31
December
2015
|
06:00 AM
America/New_York

Lindsey’s Reason to Celebrate: Robotic Surgery Helps Her Live Pain-Free from Endometriosis

While millions celebrate the New Year worldwide tonight, Lindsey Cook started her own celebration three months early. That’s when the former professional actor and singer belted out “God Bless America” at the start of Lehigh Valley Health Network’s (LVHN) annual Nite Lites fundraising gala. It marked her personal triumph over the extreme pain caused by endometriosis.

For Cook, the pain began as a teenager during menstruation. At 17, she went on the birth control pill to manage her menstrual symptoms. Yet when she went off the pill in her late 20s, the pain came roaring back.

“It was excruciating,” says Cook, now 34, of East Stroudsburg. “I felt like I was being stabbed. It was absolutely crippling.”

A CT scan revealed a plum-sized mass on her left ovary and bowel. That’s when she was referred to LVPG Gynecologic Oncology.

A robotic approach

Within two weeks, Cook had minimally invasive surgery at Lehigh Valley Hospital (LVH)–Cedar Crest in Salisbury Township led by gynecologist oncologist Martin Martino, MD, medical director of LVHN’s minimally invasive robotic surgery program.

Martino and his team performed da Vinci® robotic surgery to remove the benign mass, which had grown to 10 cm in just two weeks. Then Martino found another problem. Cook had Stage 4 endometriosis, including thick adhesions throughout her pelvic region on her uterus, ovaries, ureter, bowels and bladder. It was the worst case Martino had ever seen.

Endometriosis occurs when endometrium tissue that normally grows on the inside of the uterus instead grows on the outside, often covering the ovaries, fallopian tubes, bowels and abdominal wall. When the tissue sheds during menstruation, the blood has nowhere to go, causing inflammation, swelling and pain. It’s a chronic condition and one of the leading causes of infertility.

“We removed the endometriosis and did a debulking procedure (partially removing the tumor),” Martino says. “We also rebuilt her pelvic anatomy and were able to spare her fertility so she could start a family.”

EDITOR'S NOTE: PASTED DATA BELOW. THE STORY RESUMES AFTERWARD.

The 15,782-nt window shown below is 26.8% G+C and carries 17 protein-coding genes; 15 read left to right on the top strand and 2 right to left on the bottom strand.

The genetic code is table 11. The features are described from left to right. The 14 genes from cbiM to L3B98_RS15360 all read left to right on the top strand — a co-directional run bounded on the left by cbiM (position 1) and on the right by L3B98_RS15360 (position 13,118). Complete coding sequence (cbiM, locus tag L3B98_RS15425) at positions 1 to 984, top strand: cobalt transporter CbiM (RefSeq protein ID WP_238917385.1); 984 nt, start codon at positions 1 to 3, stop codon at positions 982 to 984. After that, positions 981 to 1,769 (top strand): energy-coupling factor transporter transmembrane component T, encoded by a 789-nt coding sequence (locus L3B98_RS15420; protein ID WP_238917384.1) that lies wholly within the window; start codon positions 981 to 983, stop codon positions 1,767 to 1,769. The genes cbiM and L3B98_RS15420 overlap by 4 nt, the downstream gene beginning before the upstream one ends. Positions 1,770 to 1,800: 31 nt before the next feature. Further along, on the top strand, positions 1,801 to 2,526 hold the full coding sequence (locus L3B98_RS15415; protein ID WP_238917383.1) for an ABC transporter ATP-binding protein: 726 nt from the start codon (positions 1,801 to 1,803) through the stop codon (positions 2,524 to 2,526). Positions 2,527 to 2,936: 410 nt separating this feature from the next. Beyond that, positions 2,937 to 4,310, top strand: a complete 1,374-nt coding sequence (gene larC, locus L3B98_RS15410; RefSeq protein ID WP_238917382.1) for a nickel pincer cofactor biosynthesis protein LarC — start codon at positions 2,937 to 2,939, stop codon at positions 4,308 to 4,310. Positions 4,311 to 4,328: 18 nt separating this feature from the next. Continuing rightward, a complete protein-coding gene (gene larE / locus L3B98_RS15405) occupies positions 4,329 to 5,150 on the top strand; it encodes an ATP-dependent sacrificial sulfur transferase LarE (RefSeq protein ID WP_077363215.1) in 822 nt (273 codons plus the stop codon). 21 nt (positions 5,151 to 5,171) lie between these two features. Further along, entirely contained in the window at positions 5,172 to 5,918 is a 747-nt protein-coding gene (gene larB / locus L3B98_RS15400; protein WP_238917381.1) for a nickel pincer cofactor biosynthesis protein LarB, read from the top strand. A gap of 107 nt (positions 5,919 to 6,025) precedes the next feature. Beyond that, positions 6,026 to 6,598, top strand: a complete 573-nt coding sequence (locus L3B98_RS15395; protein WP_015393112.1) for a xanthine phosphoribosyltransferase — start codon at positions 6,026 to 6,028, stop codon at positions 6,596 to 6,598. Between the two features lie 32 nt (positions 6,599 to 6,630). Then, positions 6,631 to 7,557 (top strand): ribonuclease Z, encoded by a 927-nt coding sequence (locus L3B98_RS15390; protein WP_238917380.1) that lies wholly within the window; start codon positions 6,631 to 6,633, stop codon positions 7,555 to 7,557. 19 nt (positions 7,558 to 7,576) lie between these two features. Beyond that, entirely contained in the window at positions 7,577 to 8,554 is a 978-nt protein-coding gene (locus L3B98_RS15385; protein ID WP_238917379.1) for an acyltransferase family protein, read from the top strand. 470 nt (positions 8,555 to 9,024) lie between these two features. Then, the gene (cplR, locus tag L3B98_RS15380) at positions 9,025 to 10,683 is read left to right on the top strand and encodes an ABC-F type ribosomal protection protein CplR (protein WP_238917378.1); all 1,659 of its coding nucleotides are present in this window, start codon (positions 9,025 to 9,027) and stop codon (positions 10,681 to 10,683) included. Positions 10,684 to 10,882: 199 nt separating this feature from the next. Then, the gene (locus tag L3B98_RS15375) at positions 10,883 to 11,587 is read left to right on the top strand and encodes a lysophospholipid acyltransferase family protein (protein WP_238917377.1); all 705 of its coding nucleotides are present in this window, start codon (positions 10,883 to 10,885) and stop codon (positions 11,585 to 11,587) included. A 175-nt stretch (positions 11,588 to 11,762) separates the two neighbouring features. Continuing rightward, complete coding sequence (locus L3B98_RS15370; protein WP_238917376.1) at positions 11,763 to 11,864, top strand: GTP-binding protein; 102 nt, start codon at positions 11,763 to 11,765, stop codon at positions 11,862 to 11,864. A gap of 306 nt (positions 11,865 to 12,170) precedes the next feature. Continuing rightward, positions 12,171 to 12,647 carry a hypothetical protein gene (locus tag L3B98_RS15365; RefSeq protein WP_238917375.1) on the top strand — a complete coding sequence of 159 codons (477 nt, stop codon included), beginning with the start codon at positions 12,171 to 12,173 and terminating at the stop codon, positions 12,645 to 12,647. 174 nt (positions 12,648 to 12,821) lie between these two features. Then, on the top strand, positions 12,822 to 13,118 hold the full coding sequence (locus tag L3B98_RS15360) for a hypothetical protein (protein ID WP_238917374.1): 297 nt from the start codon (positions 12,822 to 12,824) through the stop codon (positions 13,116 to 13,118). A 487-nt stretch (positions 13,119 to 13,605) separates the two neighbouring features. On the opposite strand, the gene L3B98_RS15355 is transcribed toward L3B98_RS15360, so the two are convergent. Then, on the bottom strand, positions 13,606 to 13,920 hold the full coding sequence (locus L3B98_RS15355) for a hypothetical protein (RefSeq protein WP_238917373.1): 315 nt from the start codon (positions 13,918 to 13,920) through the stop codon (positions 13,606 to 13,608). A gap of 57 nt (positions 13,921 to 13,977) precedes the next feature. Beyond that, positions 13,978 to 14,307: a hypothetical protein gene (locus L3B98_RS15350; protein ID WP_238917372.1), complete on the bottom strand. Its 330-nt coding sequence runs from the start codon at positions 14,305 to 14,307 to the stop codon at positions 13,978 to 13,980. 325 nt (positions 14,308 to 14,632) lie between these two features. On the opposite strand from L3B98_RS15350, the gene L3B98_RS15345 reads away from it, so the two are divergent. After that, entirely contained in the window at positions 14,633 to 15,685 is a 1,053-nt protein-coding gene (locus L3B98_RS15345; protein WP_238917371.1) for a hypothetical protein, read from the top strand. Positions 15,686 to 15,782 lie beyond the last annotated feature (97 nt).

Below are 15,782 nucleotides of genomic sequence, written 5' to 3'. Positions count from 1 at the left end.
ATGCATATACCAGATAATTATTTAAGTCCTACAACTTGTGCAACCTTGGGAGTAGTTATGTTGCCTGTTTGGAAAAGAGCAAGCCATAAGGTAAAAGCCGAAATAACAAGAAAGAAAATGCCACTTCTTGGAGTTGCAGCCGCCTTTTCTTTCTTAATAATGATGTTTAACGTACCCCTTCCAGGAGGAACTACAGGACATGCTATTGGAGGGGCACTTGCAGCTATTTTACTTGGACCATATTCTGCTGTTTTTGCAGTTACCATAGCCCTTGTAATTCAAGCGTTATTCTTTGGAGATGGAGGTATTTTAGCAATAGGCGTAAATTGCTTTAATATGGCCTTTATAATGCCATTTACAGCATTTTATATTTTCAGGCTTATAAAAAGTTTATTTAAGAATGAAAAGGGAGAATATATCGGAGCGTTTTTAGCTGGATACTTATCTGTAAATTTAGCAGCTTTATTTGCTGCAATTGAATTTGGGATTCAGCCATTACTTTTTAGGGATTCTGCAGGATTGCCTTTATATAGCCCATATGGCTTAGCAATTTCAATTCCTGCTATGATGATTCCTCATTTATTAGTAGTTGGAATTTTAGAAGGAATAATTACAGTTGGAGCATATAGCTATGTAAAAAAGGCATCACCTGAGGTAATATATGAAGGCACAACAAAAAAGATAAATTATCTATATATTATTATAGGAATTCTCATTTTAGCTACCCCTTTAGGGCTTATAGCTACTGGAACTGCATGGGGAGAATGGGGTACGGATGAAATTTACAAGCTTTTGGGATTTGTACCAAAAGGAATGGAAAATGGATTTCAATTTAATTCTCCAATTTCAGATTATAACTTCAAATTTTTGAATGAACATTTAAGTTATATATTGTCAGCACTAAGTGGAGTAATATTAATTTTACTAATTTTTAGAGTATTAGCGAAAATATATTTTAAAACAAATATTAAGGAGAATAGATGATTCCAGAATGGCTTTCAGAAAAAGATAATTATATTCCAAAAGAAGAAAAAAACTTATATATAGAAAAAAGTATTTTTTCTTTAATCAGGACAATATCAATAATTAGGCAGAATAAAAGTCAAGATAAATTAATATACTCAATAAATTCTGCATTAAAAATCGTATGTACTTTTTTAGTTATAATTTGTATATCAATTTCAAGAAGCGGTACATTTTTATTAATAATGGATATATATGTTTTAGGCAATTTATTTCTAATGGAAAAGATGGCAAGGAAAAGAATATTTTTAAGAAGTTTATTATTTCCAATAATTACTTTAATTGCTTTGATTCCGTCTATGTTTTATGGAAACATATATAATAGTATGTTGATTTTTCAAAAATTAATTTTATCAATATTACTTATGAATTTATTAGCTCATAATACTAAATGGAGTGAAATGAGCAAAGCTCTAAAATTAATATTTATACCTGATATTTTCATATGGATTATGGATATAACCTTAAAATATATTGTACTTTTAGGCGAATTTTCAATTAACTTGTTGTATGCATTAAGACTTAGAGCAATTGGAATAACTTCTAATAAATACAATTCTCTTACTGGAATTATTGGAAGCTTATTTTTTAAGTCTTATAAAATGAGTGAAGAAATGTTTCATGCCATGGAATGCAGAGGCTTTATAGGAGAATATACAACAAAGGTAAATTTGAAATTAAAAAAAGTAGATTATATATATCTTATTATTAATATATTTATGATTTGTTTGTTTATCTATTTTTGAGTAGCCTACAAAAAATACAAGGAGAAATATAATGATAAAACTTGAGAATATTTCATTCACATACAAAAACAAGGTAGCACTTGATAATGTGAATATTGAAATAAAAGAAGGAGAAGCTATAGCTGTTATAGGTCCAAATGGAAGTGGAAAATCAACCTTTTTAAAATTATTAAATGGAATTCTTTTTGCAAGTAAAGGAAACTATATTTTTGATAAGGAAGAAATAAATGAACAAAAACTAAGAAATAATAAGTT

Childbirth, then more pain

After the surgery, Cook and her husband Ryan had one round of in vitro fertilization (IVF). Their daughter Peyton was born at LVH–Cedar Crest. But just months after Peyton’s birth, the pain returned, and she found blood and mucus in her stool. The endometriosis was spreading again, this time affecting her bowel region.

“It’s such a horrible disease,” Cook says. “As a teenager the pain occurred during menstruation, but as an adult it was constant.”

Cook tried birth control and anti-inflammatories to manage her condition. Yet the new mom’s quality of life still suffered. That’s when she sought out Martino a second time.

“I was holding out on a total hysterectomy because I wanted another child, but it just wasn’t in the cards,” Cook says. “I went back to Dr. Martino because I knew I would recover quickly from robotic surgery. It was the right choice.”

On Sept. 1, 2015 Cook underwent a second minimally invasive surgery with Martino and LVHN colon-rectal surgeon Robert Sinnott, DO. The team removed her uterus, cervix and remaining fallopian tube – but spared her right ovary to give her the hormonal benefits of estrogen. And Sinnott preserved her colon.

“Endometriosis on the colon, uterus and ovary caused a significant narrowing of the bowel,” Sinnott says. “We didn’t remove the colon. Instead, we relieved the blockage by separating the endometriosis from the colon. That resulted in a much shorter hospital stay and recovery.”

Cook returned to work just two weeks after surgery. Within a month (on October 3, 2015), she sang at Nite Lites before a crowd that included her physicians.

“My team of doctors was amazing,” Cook says. “My mom suffered from undiagnosed endometriosis for years. She was surprised that I was up and moving around within two days. I’m pain-free now, and my symptoms are gone.”